6.  The back (dorsal) image on the Shroud shows a separation of blood & clear blood serum that flowed from the  wound in the his side that shows on the front image.  This separation indicates that the victim’s heart was not beating for long enough to allow the red blood cells to settle out of the clear blood serum before the side wound was made.  Compare this with the "blood and water" that is said to have exited from Jesus' side wound in John 19:34.

7.  The Shroud shows 100 to 120 scourge marks from two Roman flagrum, one striking from each side, with dumbbell shaped weights on the ends of the straps.  The blood marks from these wounds show blood serum rings (visible only under UV) around the dried blood exudate.

8.  There are abrasions on both shoulders evidently caused by the victim carrying a heavy rough object.  Compare this with Jesus carrying his own cross (John 19:17).  This refers to the horizontal piece (patibulum) but not the vertical piece, which would have been stationary in the ground at the location of the crucifixion.

9.  The front and back of the head show puncture wounds from sharp objects.  Jesus had a cap of thorns beat into his scalp with rods (Matthew 27:30, Mark 15:17-19).


10.  Pollen is on the Shroud that is unique to the area around Jerusalem.  Pollen from a plant with long thorns was found around his head.

11.  The front and back (dorsal) images of the crucified man are negative images and contain 3D or topographical information content related to the distance of the cloth from the body.  Of the 100 to 200 fibers in a thread, the images result from only the top one or two layers of fibers in a thread being discolored.  The thickness of discoloration in a fiber is less than 0.4 microns, which is less than a wavelength of light.  There is no indication of capillarity (soaking up of a liquied) between the fibers or the threads.  The discolored regions of the fibers in the image result from a change in the covalent bonding of the carbon atoms that were originally in the cellulose molecules in the linen.  This change in the covalent bonding of the carbon atoms is equivalent to a dehydration and oxidation of the cellulose molecule.  The conclusion is that an artist or forger could not have produced the bizarre characteristics of the images in any era, either ancient or modern.  How the image of a crucified man could have formed on the cloth with these image characteristics will be considered at the conference.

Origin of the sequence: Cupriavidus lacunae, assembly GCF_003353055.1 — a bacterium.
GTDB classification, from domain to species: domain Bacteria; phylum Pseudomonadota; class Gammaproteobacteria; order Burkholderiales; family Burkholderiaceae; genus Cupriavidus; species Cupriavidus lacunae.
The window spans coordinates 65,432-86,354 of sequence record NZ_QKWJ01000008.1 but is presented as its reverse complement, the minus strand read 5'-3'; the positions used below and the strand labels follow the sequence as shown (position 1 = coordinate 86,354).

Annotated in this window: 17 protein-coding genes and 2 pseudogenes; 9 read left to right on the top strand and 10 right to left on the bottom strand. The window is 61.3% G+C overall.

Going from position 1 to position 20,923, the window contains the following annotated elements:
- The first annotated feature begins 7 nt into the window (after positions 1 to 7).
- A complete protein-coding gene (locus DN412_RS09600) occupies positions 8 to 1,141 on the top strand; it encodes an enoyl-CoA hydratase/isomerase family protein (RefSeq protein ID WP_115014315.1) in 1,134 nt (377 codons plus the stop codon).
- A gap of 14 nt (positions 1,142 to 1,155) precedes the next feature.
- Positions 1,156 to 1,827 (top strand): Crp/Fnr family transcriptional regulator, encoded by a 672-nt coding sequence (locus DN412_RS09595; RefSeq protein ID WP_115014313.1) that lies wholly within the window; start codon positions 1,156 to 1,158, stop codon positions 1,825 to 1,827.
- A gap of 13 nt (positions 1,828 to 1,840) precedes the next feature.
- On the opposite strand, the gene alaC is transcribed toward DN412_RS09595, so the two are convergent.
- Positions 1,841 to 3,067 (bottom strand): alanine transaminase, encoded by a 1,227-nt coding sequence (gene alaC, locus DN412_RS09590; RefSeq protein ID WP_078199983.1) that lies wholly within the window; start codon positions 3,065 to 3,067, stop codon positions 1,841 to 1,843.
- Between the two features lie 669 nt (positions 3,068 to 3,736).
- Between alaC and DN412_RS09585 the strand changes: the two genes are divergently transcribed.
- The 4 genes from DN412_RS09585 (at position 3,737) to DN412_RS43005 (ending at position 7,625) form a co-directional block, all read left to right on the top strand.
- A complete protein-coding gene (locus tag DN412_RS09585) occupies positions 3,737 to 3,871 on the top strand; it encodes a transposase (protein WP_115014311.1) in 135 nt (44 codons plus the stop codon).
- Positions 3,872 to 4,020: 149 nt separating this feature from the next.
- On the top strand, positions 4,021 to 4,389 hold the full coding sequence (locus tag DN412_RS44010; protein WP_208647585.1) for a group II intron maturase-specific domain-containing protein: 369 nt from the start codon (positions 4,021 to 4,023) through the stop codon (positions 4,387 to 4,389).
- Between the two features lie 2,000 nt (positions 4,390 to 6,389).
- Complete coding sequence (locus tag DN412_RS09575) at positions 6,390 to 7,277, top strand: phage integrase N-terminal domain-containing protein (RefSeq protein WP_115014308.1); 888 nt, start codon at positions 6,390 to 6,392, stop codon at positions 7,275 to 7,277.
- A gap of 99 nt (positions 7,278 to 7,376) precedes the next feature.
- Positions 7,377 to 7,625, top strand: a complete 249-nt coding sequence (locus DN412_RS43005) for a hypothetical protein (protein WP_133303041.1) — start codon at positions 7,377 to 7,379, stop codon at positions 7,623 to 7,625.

12.  The image on the Shroud has swollen cheeks and a possible broken nose from a beating (John 18:3) or a fall.  Abrasions on the tip of the nose have a microscopic amount of dirt in the abrasions.  Jesus probably fell while carrying his cross (Matthew 27:32, Mark 15:21).

13.  The side of the front image on the Shroud shows a 2 inch wide elliptical wound - the size of a typical Roman spear (John 19:34).  Post-mortem (after death) blood and watery fluid flowed down from this wound.